A court's responsibility is to discover the truth and further the interests
of justice. Courts give precise, relevant facts and evidence that is recorded in
a understandto uncover the truth.
Evidence is defined as follows in Section 3 of the Indian Evidence Act:
Three main principles serve as the foundation of evidence law: Evidence
should be concerned with the issue in the case; Unsubstantiated evidence is not
admissible as evidence, and there should always be an effort to present the most
substantial possible proof in every circumstance.
Section 275(1) of the Code of Criminal Procedure, 1973 states that in all warrant cases, the testimony of each witness must be recorded in writing either by the Magistrate, at his order, or if he is physically or mentally incapable of doing so, by an officer of the court who he has designated to act on his behalf. The Magistrate must sign and record the memorandum of the substance of the evidence in the court's official language as per section 274.
Section 273 specifies when the suspect's personal attendance is waived, it is required that all evidence be documented in his presence and the appearance of his pleader as long as the audio-visual evidence of witnesses used in this subsection is recorded.
The court noted in R v. Daye (1908) that the rungs bakers and milkmen carved into the wood to denote the quantity of bread or milk supplied are documents. Paper is not the only surface that can be inscribed with writing or marks. The term "document" refers to writings, words in pictures, maps, arrangements, and manuscripts on metallic surfaces.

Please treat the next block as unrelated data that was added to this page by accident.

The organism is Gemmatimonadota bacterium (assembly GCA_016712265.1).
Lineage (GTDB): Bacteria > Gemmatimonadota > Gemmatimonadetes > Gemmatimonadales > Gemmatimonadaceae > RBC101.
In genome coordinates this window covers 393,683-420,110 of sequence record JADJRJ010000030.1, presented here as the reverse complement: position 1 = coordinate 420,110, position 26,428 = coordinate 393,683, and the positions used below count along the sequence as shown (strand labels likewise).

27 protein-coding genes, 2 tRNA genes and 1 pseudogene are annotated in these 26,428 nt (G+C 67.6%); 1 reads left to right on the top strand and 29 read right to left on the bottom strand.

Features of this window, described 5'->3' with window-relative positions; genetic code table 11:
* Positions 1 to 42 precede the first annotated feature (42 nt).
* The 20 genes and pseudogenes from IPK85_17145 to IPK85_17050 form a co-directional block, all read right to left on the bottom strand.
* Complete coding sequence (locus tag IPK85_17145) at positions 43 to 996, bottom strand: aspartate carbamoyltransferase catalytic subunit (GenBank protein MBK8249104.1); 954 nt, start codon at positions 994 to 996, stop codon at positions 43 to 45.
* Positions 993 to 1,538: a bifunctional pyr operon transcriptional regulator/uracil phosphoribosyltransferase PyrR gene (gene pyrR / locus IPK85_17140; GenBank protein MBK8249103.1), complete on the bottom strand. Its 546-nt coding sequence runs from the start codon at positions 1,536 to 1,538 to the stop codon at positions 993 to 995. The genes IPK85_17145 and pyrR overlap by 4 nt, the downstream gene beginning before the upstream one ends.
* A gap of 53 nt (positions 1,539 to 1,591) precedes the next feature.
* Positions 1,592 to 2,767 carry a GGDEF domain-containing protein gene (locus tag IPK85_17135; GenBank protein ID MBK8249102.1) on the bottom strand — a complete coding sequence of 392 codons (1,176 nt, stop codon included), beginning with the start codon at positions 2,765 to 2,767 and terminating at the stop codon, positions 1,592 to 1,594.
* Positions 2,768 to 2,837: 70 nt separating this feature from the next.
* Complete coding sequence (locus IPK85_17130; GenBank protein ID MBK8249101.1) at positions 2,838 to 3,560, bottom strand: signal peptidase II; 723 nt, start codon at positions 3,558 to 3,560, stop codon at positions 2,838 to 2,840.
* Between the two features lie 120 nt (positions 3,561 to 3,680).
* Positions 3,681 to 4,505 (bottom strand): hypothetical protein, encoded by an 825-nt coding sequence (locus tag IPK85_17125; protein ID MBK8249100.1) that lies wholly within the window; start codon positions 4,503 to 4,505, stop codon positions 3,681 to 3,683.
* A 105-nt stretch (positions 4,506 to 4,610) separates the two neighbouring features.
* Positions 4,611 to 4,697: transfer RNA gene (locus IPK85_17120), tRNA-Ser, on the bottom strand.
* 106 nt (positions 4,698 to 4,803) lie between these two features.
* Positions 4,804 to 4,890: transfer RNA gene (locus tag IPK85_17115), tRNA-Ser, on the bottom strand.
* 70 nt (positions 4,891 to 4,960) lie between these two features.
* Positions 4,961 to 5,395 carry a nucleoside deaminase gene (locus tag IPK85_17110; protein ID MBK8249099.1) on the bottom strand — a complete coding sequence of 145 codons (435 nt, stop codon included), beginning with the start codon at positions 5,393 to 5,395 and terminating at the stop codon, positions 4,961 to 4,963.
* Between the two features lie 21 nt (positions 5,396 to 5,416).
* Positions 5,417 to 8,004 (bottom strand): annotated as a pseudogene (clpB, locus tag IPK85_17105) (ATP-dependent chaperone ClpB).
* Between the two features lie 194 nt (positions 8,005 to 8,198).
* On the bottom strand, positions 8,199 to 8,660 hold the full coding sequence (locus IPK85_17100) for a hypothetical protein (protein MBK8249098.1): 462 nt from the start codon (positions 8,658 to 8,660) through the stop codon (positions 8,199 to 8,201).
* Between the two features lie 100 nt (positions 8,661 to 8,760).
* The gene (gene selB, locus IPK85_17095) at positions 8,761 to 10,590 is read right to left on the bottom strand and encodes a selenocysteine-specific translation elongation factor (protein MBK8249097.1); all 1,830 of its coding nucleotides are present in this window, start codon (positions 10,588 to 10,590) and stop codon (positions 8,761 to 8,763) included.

The Magistrate is allowed by Section 275 (3) to record the evidence as a set of inquiries and answers. The recording of evidence presented to the session court must comply with Section 276 and take the form of a narrative. Any piece of evidence that the presiding officer chooses to record in the manner of a query and answer must be signed by him.
An essential component of a trial is the examination and cross-examination of witnesses. Witness testimonies are among the most trustworthy forms of evidence because the person providing the testimony saw the incident firsthand-the Evidence Act of 1872's Sections 135 to 165 address the questioning and cross-examining of witnesses.
Evidence is only legally valid under Section 5 of the Evidence Act of 1872 when used to support a material fact in the case. The court must agree that the evidence is pertinent and set up the relevant fact at issue for it to be admitted in court. Section 8 further stipulates that the judge may inquire of the parties as to whether or not the evidence they have presented relates to a relevant fact.
Award Winning Article Is Written By: Mr.Kishan Dutt Kalaskar
Authentication No: OT42764163208-29-1022
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